The bao. Among the latest in-trend foods out there in the market today, the bao is an undeniable force. Many eateries specializing in the Chinese filled bread, like Bao London or Bun Bao in Berlin are steadily opening its doors around the world, and finding the perfect bao today has now become a harder task than ever before. A baozi – or bao – is a steamed bun you can find in many Chinese kitchens, and the variations you can find in both the preparations and the fillings are too vast to be explained on a blog. Luckily, you are reading the recipe for the most delicious gorgonzola aioli bao burger you can make at home, so fear not, you are in for a big treat. —Fernando @ Eating With Your Hands
lain flour, add some extra for dusting
sugar, plus a pinch
sunflower oil, plus a little extra to grease and brush
In a large bowl, mix together the flour, salt and sugar in a large bowl. Dissolve the yeast and a pinch of salt into warm water. Add it to the flour mix together with the milk, oil, vinegar and 200ml of water. Mix it all together to a dough, and if you see it fit, add a little extra water.
When you get the dough ready, get it on to a lightly floured work surface and use a good 10-15 minutes to knead it until it feels smooth. Proceed to place it in a lightly oiled bowl, cover with a damp cloth and leave it there to rise for about 2 hours, or until it has doubled in size.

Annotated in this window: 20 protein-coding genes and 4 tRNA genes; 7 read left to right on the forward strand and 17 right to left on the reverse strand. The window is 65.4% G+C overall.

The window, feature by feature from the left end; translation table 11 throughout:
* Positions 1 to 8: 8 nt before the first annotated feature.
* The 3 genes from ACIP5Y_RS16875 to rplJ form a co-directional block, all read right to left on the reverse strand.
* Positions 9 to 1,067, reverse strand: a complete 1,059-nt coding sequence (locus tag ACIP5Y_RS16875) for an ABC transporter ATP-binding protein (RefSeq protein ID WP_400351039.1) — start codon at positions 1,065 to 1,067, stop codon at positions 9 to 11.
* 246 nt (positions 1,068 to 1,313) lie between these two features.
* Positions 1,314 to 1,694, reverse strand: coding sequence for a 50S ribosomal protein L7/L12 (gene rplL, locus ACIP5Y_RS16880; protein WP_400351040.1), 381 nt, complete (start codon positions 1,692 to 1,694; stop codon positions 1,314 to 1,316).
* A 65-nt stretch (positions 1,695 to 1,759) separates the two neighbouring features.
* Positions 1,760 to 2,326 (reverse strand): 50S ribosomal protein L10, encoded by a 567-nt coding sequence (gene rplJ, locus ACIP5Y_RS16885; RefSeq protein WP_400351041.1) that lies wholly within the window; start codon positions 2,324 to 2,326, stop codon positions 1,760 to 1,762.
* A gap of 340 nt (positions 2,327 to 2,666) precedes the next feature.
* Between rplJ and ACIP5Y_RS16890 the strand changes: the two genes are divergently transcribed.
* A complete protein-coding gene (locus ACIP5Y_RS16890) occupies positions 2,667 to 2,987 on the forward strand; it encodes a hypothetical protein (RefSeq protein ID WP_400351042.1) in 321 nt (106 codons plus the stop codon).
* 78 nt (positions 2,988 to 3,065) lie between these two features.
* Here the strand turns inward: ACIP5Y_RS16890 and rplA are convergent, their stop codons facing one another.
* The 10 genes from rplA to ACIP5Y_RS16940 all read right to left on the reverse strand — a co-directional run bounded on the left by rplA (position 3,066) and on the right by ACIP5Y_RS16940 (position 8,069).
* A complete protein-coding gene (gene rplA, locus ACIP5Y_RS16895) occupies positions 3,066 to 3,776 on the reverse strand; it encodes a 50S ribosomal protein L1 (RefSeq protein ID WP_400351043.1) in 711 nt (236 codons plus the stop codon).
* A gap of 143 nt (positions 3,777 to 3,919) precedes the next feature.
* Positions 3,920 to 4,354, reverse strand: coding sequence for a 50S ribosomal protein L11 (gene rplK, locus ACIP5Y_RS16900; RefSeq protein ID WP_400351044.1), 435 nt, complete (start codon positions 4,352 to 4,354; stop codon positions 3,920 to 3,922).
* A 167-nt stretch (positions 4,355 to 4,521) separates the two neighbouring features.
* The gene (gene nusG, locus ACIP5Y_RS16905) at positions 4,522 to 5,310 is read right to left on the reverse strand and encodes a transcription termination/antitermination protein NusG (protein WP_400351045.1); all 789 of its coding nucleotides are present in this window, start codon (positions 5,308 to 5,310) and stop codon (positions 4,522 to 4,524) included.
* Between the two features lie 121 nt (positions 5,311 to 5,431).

Flatten the dough with your hands on a clean work surface. Sprinkle over the baking powder and knead for about 5 minutes. Roll out the dough and cut into 3-4 pieces. Using the palm of your hand, roll each piece of dough into a ball and leave it to rest for about 2-3 minutes.
Transfer the prepared buns to a steamer lined with baking paper, and heat some water in a pot over medium heat. Put the steamer over the pot and steam the buns for 20 mins until puffed up.
In a small bowl (or a food processor, if you have one), mash the garlic, mayonnaise, and Gorgonzola together until well combined. Set aside.
Lastly, the patty step is the easiest, because we think the patty should not be tempered with at all. Frankly, that’s what we generally think. The flavor of the patty should only be credited to the quality of the meat, so please go to your butcher and get a good lamb minced. At home, just form the patties with your hands according to the sizes of the bao buns you made. Cook on the pan to your desired degree of doneness, about 3 minutes per side for medium-well. Before putting them on the buns, distribute the hoisin sauce on the insides of the buns and sprinkle with some onions and arugula for that little crunch.